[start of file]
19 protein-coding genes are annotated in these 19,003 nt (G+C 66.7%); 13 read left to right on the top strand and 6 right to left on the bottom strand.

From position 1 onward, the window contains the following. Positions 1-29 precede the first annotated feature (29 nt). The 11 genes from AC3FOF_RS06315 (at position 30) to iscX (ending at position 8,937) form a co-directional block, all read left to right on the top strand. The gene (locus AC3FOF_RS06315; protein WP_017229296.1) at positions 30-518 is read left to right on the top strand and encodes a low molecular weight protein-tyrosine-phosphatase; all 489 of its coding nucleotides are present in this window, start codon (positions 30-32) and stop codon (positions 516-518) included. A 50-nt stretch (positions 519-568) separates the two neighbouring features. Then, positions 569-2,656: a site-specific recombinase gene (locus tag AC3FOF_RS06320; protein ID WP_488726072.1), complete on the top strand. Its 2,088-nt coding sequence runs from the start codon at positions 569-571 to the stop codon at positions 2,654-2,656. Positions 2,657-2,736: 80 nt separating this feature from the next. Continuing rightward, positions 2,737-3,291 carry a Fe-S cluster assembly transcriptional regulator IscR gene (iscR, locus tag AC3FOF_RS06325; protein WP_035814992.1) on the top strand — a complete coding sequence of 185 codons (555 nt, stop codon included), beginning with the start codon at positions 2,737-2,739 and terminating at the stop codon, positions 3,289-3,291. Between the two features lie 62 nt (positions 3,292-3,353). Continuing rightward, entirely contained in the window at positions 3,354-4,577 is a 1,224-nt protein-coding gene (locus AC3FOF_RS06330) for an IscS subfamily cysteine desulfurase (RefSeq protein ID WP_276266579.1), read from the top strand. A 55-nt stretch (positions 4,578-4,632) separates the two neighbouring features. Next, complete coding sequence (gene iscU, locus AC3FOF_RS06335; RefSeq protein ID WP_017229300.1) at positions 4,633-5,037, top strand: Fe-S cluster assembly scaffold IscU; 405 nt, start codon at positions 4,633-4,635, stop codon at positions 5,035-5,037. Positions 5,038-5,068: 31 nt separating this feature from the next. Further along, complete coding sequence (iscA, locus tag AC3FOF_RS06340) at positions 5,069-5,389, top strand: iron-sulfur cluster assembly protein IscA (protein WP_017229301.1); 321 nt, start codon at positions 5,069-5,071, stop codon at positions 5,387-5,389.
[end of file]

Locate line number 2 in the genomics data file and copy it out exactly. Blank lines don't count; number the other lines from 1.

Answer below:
From position 1 onward, the window contains the following. Positions 1-29 precede the first annotated feature (29 nt). The 11 genes from AC3FOF_RS06315 (at position 30) to iscX (ending at position 8,937) form a co-directional block, all read left to right on the top strand. The gene (locus AC3FOF_RS06315; protein WP_017229296.1) at positions 30-518 is read left to right on the top strand and encodes a low molecular weight protein-tyrosine-phosphatase; all 489 of its coding nucleotides are present in this window, start codon (positions 30-32) and stop codon (positions 516-518) included. A 50-nt stretch (positions 519-568) separates the two neighbouring features. Then, positions 569-2,656: a site-specific recombinase gene (locus tag AC3FOF_RS06320; protein ID WP_488726072.1), complete on the top strand. Its 2,088-nt coding sequence runs from the start codon at positions 569-571 to the stop codon at positions 2,654-2,656. Positions 2,657-2,736: 80 nt separating this feature from the next. Continuing rightward, positions 2,737-3,291 carry a Fe-S cluster assembly transcriptional regulator IscR gene (iscR, locus tag AC3FOF_RS06325; protein WP_035814992.1) on the top strand — a complete coding sequence of 185 codons (555 nt, stop codon included), beginning with the start codon at positions 2,737-2,739 and terminating at the stop codon, positions 3,289-3,291. Between the two features lie 62 nt (positions 3,292-3,353). Continuing rightward, entirely contained in the window at positions 3,354-4,577 is a 1,224-nt protein-coding gene (locus AC3FOF_RS06330) for an IscS subfamily cysteine desulfurase (RefSeq protein ID WP_276266579.1), read from the top strand. A 55-nt stretch (positions 4,578-4,632) separates the two neighbouring features. Next, complete coding sequence (gene iscU, locus AC3FOF_RS06335; RefSeq protein ID WP_017229300.1) at positions 4,633-5,037, top strand: Fe-S cluster assembly scaffold IscU; 405 nt, start codon at positions 4,633-4,635, stop codon at positions 5,035-5,037. Positions 5,038-5,068: 31 nt separating this feature from the next. Further along, complete coding sequence (iscA, locus tag AC3FOF_RS06340) at positions 5,069-5,389, top strand: iron-sulfur cluster assembly protein IscA (protein WP_017229301.1); 321 nt, start codon at positions 5,069-5,071, stop codon at positions 5,387-5,389.